David Bourget (Western Ontario)
David Chalmers (ANU, NYU)
Rafael De Clercq
Ezio Di Nucci
Jack Alan Reynolds
Learn more about PhilPapers
International Journal of Law in Context 7:209-232 (2011)
I argue that law is not best considered an essentially contested concept. After first explaining the notion of essential contestability and disaggregating the concept of law into several related concepts, I show that the most basic and general concept of law does not fit within the criteria generally offered for essential contestation. I then buttress this claim with the additional explanation that essential contestation is itself a framework for understanding complex concepts and therefore should only be applied when it is useful to gain a greater understanding of uses of the concept to which it is applied (adducing criteria for making such judgments of usefulness). With that in mind, I then show that applying the appellation of essential contestation to the concept of law does not helpfully illuminate the most general concept of law (usually of most interest to legal philosophers) and therefore it should not be used, while allowing that it might be more useful for the related concept of the rule of law.
|Keywords||Essentially contested concepts legal interpretivism methodology of jurisprudence|
|Categories||categorize this paper)|
Setup an account with your affiliations in order to access resources via your University's proxy server
Configure custom proxy (use this if your affiliation does not provide a proxy)
|Through your library|
References found in this work BETA
No references found.
Citations of this work BETA
No citations found.
Similar books and articles
Samantha Miles (2012). Stakeholder: Essentially Contested or Just Confused? [REVIEW] Journal of Business Ethics 108 (3):285-298.
Andrew Mason (1990). On Explaining Political Disagreement: The Notion of an Essentially Contested Concept. Inquiry 33 (1):81 – 98.
Adaeze Okoye (2009). Theorising Corporate Social Responsibility as an Essentially Contested Concept: Is a Definition Necessary? [REVIEW] Journal of Business Ethics 89 (4):613 - 627.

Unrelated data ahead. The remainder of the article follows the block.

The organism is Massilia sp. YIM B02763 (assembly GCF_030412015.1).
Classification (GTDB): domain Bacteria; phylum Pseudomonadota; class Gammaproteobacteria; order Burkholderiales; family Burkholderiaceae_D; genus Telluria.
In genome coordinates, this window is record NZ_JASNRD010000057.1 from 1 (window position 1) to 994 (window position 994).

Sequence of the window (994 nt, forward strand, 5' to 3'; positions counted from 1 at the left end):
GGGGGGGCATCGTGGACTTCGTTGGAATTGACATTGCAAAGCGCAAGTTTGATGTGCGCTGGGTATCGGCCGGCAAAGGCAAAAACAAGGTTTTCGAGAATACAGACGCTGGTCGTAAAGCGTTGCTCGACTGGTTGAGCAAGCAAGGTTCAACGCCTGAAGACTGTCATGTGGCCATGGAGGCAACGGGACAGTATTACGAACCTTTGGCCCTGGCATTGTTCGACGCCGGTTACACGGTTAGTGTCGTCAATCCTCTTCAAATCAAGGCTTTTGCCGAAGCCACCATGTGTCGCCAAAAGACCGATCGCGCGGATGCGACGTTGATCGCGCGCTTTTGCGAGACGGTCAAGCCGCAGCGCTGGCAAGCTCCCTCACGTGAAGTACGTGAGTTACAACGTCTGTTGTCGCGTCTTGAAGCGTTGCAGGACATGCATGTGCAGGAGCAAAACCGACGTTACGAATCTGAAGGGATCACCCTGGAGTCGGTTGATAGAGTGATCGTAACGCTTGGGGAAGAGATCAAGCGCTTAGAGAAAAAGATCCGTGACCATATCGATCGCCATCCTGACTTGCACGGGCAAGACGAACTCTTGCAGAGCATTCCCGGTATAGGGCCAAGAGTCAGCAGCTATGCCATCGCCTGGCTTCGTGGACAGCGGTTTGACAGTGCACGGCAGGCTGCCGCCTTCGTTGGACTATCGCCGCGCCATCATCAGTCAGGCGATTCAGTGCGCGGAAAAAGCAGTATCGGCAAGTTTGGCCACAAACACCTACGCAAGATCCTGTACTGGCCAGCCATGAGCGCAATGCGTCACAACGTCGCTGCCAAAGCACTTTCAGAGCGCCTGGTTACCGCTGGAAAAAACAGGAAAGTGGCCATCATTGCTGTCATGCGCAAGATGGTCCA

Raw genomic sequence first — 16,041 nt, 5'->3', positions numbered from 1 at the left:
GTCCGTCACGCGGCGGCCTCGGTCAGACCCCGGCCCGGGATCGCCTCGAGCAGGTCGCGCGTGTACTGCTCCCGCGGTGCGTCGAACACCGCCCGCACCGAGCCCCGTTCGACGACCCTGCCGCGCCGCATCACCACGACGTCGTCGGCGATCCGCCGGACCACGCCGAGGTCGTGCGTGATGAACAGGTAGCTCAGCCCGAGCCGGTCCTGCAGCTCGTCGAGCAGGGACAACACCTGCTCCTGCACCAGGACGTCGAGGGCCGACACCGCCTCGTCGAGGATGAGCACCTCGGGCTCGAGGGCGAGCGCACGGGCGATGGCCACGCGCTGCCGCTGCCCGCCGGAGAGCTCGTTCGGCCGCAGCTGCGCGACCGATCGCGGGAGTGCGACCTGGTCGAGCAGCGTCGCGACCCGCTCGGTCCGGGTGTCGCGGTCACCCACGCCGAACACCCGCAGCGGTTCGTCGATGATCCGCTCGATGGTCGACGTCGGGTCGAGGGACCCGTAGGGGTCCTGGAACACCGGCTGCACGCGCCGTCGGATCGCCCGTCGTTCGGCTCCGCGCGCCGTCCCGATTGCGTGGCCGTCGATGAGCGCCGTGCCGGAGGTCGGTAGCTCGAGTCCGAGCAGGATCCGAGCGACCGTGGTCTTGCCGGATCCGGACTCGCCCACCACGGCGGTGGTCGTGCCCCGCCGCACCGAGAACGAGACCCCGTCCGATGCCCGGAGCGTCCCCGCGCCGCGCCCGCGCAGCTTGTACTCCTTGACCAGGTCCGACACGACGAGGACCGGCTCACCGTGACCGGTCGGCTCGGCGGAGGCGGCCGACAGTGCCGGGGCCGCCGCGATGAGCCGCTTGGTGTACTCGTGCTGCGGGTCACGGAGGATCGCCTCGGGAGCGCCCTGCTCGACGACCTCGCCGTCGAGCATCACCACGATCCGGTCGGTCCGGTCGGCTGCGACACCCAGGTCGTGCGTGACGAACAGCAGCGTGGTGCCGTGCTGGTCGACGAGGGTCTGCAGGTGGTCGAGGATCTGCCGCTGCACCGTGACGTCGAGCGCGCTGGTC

J. Waldron (2002). Is the Rule of Law an Essentially Contested Concept (in Florida)? Law and Philosophy 21 (2):137-164.
Eric Reitan (2001). Rape as an Essentially Contested Concept. Hypatia 16 (2):43-66.
Paula Gaido (2011). The Purpose of Legal Theory: Some Problems with Joseph Raz's View. [REVIEW] Law and Philosophy 30 (6):685-698.
Jules L. Coleman (ed.) (2001). Hart's Postscript: Essays on the Postscript to the Concept of Law. Oxford University Press.
Frederick Schauer (2010). Was Austin Right After All? On the Role of Sanctions in a Theory of Law. Ratio Juris 23 (1):1-21.
Henrique Schneider (2008). Legalism as Legal Positivism? Proceedings of the Xxii World Congress of Philosophy 40:163-168.
Francois Chevrette & Hugo Cyr, Legal Positivism? What Are You Talking About? ('De Quel Positivisme Parlez-Vous?').
William L. Twining (2009). General Jurisprudence: Understanding Law From a Global Perspective. Cambridge University Press.
Jos Lehmann, Joost Breuker & Bob Brouwer (2004). Causation in AI and Law. Artificial Intelligence and Law 12 (4):279-315.
Robert Alexy (2002). The Argument From Injustice: A Reply to Legal Positivism. Oxford University Press.
Siegfried Van Duffel (2007). Sovereignty as a Religious Concept. The Monist 90 (1):126-143.
Added to index2011-01-28
Total downloads464 ( #2,297 of 1,793,000 )
Recent downloads (6 months)203 ( #795 of 1,793,000 )
How can I increase my downloads?